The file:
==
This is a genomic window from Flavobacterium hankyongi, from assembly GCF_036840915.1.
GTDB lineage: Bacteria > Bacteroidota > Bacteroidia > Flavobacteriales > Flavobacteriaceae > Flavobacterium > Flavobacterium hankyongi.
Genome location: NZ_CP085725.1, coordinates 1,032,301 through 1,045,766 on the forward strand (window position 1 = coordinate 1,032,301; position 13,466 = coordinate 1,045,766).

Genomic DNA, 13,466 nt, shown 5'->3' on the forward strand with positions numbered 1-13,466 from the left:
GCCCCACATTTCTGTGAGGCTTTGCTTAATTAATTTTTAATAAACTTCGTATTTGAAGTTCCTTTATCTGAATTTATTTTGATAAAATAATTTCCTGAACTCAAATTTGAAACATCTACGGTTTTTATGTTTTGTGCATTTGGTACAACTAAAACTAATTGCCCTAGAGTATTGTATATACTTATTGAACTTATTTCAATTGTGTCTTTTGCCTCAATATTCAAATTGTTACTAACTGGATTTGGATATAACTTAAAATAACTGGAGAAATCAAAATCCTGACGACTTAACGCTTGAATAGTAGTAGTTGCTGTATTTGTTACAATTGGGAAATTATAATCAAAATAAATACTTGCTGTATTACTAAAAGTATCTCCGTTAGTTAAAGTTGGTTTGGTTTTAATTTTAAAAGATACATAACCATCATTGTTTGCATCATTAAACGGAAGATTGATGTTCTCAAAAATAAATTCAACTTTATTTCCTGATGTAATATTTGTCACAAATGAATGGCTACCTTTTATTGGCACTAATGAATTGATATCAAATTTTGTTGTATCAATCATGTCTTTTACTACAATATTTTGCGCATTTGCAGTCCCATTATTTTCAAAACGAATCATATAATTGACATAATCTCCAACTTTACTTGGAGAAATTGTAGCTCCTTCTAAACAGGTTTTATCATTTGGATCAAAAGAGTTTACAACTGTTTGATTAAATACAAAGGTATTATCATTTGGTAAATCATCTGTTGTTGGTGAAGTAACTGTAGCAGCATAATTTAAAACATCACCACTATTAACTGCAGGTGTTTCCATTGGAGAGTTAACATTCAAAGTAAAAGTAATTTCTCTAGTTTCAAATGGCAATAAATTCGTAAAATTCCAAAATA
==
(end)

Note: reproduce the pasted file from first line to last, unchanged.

This is a genomic window from Flavobacterium hankyongi, from assembly GCF_036840915.1.
GTDB lineage: Bacteria > Bacteroidota > Bacteroidia > Flavobacteriales > Flavobacteriaceae > Flavobacterium > Flavobacterium hankyongi.
Genome location: NZ_CP085725.1, coordinates 1,032,301 through 1,045,766 on the forward strand (window position 1 = coordinate 1,032,301; position 13,466 = coordinate 1,045,766).

Genomic DNA, 13,466 nt, shown 5'->3' on the forward strand with positions numbered 1-13,466 from the left:
GCCCCACATTTCTGTGAGGCTTTGCTTAATTAATTTTTAATAAACTTCGTATTTGAAGTTCCTTTATCTGAATTTATTTTGATAAAATAATTTCCTGAACTCAAATTTGAAACATCTACGGTTTTTATGTTTTGTGCATTTGGTACAACTAAAACTAATTGCCCTAGAGTATTGTATATACTTATTGAACTTATTTCAATTGTGTCTTTTGCCTCAATATTCAAATTGTTACTAACTGGATTTGGATATAACTTAAAATAACTGGAGAAATCAAAATCCTGACGACTTAACGCTTGAATAGTAGTAGTTGCTGTATTTGTTACAATTGGGAAATTATAATCAAAATAAATACTTGCTGTATTACTAAAAGTATCTCCGTTAGTTAAAGTTGGTTTGGTTTTAATTTTAAAAGATACATAACCATCATTGTTTGCATCATTAAACGGAAGATTGATGTTCTCAAAAATAAATTCAACTTTATTTCCTGATGTAATATTTGTCACAAATGAATGGCTACCTTTTATTGGCACTAATGAATTGATATCAAATTTTGTTGTATCAATCATGTCTTTTACTACAATATTTTGCGCATTTGCAGTCCCATTATTTTCAAAACGAATCATATAATTGACATAATCTCCAACTTTACTTGGAGAAATTGTAGCTCCTTCTAAACAGGTTTTATCATTTGGATCAAAAGAGTTTACAACTGTTTGATTAAATACAAAGGTATTATCATTTGGTAAATCATCTGTTGTTGGTGAAGTAACTGTAGCAGCATAATTTAAAACATCACCACTATTAACTGCAGGTGTTTCCATTGGAGAGTTAACATTCAAAGTAAAAGTAATTTCTCTAGTTTCAAATGGCAATAAATTCGTAAAATTCCAAAATA